The BOJ has linked inflation expectations with annual wage negotiations, capital expenditure and oil prices, none of which rose quickly enough to make people think inflation would get much of a grip, economists say.
Stock investors next week will focus on the Federal Reserve’s monetary policy decision and whether economic growth trends have given the USA central bank reason to raise interest rates off of rock-bottom levels.
The Fed and the Bank of Japan both issue their decisions on interest rates and other policy parameters next Wednesday.
Japanese companies that are suppliers to Apple surged after the USA company’s shares climbed to their highest level of the year amid growing optimism over the iPhone 7’s market reception. The index of global stocks was up 0.58 per cent.
The MSCI Asia Pacific Index was up 0.6 per cent, trimming this week’s drop to about 2.2 per cent.
Spot gold fell to a two-week low, trading down 0.48 percent to $1,316.26 an ounce.
On the other hand, the September manufacturing activity indices for the NY and Philadelphia Fed regions both improved, shooting up 11 points to 12.8 in Philadelphia and rising to -1.99 points in NY, still in contraction territory after a reading of -4.21 in August.
APN News & Media has urged its shareholders to approve today the proposed sale of Australian Regional Media or ARM for A$36.6 million to News Corp. That boosted the ProShares Ultra-Short Treasury 20+ Yr (ETF) (NYSEARCA:TBT) recommended to Edge subscribers to an 8.3% gain so far this month.
Guinness owner Diageo, worldwide bank HSBC Holdings and British American Tobacco all climbed at least 1.3 per cent, as stocks that earn a high share of their revenues in non-sterling markets rose in trading.
Estia Health’s chief executive and managing director Paul Gregersen is stepping down from his positions after the company missed its earnings guidance earlier this month. The Commerce Department releases retail sales data for August on Thursday, Sept. 15, 2. As of the end of Thursday, the dollar/yen traded at 102.42. In light of the USA dollar’s rebound, the pair managed to recover towards 103 last week – although this was not helped by corrections across the equity markets.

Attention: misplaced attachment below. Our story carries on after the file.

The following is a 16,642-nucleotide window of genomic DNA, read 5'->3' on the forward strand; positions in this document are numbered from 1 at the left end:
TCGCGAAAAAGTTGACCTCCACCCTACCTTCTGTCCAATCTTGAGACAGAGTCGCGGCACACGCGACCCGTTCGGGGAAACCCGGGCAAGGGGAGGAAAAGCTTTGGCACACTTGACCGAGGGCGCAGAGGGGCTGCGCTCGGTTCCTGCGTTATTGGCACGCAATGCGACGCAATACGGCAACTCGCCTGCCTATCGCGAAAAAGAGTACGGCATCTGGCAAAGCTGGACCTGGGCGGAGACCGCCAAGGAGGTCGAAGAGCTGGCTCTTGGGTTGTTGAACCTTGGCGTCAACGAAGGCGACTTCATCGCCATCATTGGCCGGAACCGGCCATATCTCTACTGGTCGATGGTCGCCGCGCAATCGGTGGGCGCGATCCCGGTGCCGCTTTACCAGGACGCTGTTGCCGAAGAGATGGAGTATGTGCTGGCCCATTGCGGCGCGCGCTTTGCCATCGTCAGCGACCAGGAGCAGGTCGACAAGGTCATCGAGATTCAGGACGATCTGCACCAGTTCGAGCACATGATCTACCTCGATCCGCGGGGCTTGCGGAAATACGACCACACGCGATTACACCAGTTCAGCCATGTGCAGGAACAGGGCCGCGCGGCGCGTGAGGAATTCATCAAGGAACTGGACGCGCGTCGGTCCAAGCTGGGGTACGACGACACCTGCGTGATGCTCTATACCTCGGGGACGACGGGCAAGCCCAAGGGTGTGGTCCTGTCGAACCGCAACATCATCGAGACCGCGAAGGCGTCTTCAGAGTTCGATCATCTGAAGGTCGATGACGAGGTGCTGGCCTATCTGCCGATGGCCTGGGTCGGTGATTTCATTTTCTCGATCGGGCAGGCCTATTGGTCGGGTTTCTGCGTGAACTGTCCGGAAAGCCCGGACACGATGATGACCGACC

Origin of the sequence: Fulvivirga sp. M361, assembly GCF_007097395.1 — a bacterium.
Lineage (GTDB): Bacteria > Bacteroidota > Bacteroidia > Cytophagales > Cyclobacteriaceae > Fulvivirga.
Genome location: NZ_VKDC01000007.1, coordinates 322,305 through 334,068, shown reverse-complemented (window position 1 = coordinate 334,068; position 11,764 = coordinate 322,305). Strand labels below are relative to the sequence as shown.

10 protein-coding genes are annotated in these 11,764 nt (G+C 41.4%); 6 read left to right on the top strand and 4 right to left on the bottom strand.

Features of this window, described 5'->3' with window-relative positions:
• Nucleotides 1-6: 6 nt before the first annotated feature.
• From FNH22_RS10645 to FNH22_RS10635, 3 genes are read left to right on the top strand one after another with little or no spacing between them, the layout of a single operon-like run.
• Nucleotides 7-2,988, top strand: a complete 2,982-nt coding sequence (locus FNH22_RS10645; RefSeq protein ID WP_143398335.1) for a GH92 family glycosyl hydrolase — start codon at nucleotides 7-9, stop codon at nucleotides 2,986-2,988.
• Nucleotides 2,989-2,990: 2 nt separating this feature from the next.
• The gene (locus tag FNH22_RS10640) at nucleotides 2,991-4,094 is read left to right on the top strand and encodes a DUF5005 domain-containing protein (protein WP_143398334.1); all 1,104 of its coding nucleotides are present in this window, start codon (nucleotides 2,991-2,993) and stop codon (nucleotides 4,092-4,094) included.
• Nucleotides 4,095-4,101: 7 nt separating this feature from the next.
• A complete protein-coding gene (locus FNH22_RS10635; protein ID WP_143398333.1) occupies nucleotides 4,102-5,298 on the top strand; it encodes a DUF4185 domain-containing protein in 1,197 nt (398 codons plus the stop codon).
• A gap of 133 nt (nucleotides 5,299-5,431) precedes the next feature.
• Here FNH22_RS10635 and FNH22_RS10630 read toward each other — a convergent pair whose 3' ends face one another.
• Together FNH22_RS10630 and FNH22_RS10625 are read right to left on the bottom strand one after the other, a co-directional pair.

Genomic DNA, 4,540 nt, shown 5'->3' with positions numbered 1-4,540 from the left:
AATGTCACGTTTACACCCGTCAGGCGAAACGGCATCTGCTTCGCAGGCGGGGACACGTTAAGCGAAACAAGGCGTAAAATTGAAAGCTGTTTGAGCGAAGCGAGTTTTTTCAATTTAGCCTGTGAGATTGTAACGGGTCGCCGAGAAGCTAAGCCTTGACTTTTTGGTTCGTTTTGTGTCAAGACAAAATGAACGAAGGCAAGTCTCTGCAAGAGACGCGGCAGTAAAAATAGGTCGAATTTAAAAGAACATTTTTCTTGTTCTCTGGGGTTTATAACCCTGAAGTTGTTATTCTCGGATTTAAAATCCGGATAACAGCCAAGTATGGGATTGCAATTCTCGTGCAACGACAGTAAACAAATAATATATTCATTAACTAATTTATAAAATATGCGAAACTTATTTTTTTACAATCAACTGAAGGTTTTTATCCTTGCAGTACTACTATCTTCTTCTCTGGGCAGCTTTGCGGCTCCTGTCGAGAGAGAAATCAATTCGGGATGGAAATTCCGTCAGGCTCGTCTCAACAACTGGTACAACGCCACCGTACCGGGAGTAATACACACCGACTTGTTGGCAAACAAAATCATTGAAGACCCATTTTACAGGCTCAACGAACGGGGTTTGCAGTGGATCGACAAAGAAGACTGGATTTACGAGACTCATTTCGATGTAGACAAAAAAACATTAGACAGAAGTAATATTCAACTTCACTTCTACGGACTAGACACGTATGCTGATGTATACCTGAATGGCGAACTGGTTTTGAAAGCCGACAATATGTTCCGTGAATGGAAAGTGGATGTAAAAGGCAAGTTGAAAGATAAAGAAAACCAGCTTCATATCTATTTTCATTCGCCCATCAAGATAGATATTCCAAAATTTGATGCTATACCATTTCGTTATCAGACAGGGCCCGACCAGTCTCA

The major exporters are mostly higher despite a stronger yen. The Nasdaq Composite climbed 1.47 percent to 5,249.69.
Clothing retailer Next slid 4.9 per cent after saying the current quarter will be its toughest this year and Brexit-induced price increases will hurt 2017 sales. The Dow Jones industrial average ended 1.4% lower at 18066.75 led by 2.73% loss in Chevron. In the oil sector, Inpex is down 0.5 percent and JX Holdings is losing 0.2 percent. Japan Display Inc. soared 11 per cent, while Alps Electric Co. jumped more than 6 per cent.
The yen gained 0.2 percent to 101.84 per dollar, putting it up 0.7 percent for the week. New Zealand’s NZX-50 was +0.8% higher and Singapore’s Straits Times Index was up +0.8%.
Asian stocks firmed on Thursday after weak United States data reduced the already low chance of an interest rate increase by the Federal Reserve at next week’s meeting, sending the Treasury yield curve surging to its steepest level in 2-1/2 months. Europe’s broad FTSEurofirst 300 index closed up 0.55 per cent at 1,339.13.
The major European markets also moved to the upside on Thursday. Economic data did little to boost market sentiment: euro-zone ZEW Economic Sentiment for September rose less than expected; German ZEW Economic Sentiment for September came in lower than expected, unchanged from previous month; the final reading of German inflation confirmed preliminary estimates, with monthly inflation unchanged in August from July but increasing 0.4% from a year earlier.